Friday, May 30, 2008

Hallam's War

Grandma had a better night last night, but she's still on oxygen and have trouble breathing. I was hoping to visit her today, but I caught an awful cold, and I don't want to expose her to it. I can't help feeling guilty for all of the times that I have been healthy and haven't gone to see her. I fight with the guilt I still feel at the deaths of several family members: Grandpa & Grandma Trever, Grandma Valley, Uncle Don. I know how much each of them loved me, and I know that I wasn't as good to them as I could have been. When I attend a funeral, many of the tears I shed are often for myself, for all of the regrets at letting relationships fall to the side thinking that there will always be time later. Is this usual, does everyone feel this way?

My dad's parents both died when I was in my teens, and my mom's mom had a stroke when I was 20 (her dad died when she was 13), so it was difficult to have a real relationship with her. Grandma Bunn is my step-grandma, but she's filled a real hole in my life. When Mom and Jeff got married almost six years ago, she welcomed my whole family into her heart. She had three brothers, two sons, and four grandsons, so she needed some women in her life. Grandma said how grateful she was for me as a granddaughter, and Molly as a great-granddaughter. She couldn't have been more thrilled when Mia was born. The older two kids don't have any biological great-grandparents. Between Jesse's grandma and Grandma, they've been blessed.

While doing genealogy last year, I actually discovered that Grandma is related to Jesse. (His great-grandmother was Grandma's father's aunt) When her dad first came to the US, he lived in the house right across the street from where we live now. So even though she's Mia's great-grandma through me, she's related by blood to her through Jesse!

When my kids act up or make me crazy, I can go to her for advice without feeling the guilt that telling my parents incurs. She doesn't mince words and is one of the best listeners I've ever met. She is always so glad to see Mia and I.
Hallam's War by Elisabeth Payne Rosen is an almost epic story of a Southern slave-owning family trying to maintain their way of life as their world crumbles around them. Hugh Hallam gave up a promising career in the military after the Mexican-American War to farm in the wilds of Tennessee with his wife Serena and their three children: Lewis, Kitty, and Sam. He farms in an innovative way trying to bring an end to the classic plantation way of working farmland until it has nothing left to give and then purchasing more land, leaving the rest behind. This type of farming left thousands of acres worthless, and required more and more slaves to work the ever increasing crops of cotton, even when it wasn't profitable. Hallam wants to change the way Southern farmers work to save their lifestyle. He has several slaves himself, but because he houses them well, allows them to work toward their freedom, and treats them with respect, he justifies the ownership. Life starts to crumble with the purchase of an educated slave named French and a laborer named Able. Hallam has trouble continuing to turn a blind eye to the intelligence he sees in French and the love Able has for his daughter Mary Ann. Hallam and Serena live an almost ideal life on their farm, Palmyra. They are deeply in love with each other; they have little debt and terrific children. But when the War begins, Hallam is called away to fight, and Serena must keep up the farm on her own, which becomes impossible when sabotage occurs. Soon the farm is left behind, and the family completely separated by a war based on something they don't know if they believe in any more. This is a beautifully written novel. As I was reaching the end, I found myself lingering over each page, because I didn't want it to end. The characters are fully realized, and the internal conflicts in each are stark and real. Hallam not only wars against the North, but also against his vision of himself as he asks the question: is a Negro a man? Serena struggles to keep the farm afloat and her family together in the midst of heart-rending pain and suffering. Lewis wants the glory that comes with being a soldier and standing up for his countrymen, but he has to be the man of the house when his father leaves. Even young Kitty faces struggles as she watches all the young men leave, including the one who has a piece of her heart. In the end, they are all forced to acknowledge that nothing will ever be the same again. Not their family, their farm, their country, or how they see themselves.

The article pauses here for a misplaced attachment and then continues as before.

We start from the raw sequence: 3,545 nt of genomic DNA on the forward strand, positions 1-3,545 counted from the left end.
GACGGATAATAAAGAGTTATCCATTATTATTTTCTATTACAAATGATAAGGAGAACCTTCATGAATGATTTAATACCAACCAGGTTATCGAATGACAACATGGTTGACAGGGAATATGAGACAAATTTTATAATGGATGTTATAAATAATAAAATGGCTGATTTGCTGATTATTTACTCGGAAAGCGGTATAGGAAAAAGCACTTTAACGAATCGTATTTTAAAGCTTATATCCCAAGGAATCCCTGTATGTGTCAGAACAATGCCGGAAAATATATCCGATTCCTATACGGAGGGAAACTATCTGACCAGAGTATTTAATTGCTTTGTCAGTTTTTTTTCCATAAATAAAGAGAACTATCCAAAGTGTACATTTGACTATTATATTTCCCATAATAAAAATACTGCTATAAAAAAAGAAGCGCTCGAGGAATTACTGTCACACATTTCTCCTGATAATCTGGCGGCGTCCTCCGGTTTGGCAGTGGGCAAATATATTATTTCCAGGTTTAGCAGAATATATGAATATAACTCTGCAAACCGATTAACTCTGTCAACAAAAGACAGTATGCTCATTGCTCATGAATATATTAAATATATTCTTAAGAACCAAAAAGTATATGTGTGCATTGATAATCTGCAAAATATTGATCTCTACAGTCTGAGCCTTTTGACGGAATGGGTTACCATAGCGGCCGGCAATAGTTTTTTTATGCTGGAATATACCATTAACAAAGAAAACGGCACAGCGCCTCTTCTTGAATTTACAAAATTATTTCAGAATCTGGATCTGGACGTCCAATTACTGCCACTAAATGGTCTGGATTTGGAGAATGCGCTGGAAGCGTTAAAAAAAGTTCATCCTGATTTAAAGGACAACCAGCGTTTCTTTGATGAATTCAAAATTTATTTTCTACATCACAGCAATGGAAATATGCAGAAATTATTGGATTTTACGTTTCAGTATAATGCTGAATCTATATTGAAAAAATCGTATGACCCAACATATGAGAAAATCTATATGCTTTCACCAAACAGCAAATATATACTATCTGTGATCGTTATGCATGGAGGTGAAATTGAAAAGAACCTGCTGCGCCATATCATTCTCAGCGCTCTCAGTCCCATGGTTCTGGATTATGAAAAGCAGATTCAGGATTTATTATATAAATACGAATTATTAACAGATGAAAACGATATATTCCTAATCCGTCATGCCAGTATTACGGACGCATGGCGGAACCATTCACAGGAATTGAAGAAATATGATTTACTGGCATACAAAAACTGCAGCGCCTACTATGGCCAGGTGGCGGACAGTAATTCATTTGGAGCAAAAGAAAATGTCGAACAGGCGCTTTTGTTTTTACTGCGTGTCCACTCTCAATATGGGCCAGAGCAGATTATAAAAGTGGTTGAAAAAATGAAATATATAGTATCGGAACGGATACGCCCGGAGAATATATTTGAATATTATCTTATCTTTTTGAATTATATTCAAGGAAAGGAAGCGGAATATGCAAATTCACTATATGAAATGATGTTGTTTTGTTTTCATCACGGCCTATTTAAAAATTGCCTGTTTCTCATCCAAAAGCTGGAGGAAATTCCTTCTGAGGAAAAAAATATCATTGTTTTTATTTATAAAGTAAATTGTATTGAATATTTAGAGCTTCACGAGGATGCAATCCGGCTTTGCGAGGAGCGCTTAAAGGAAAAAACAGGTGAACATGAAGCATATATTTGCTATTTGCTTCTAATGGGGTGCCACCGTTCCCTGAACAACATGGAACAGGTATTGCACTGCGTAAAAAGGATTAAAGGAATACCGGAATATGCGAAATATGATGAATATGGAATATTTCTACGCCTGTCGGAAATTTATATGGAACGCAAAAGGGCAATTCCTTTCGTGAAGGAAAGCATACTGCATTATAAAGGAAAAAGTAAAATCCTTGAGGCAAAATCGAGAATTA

The winners of a copy of Skid by Rene Gutteridge were Donna Christman and Susan Reindl. Congratulations you two! I'll be kicking off two new contests next week. Have a wonderful weekend!


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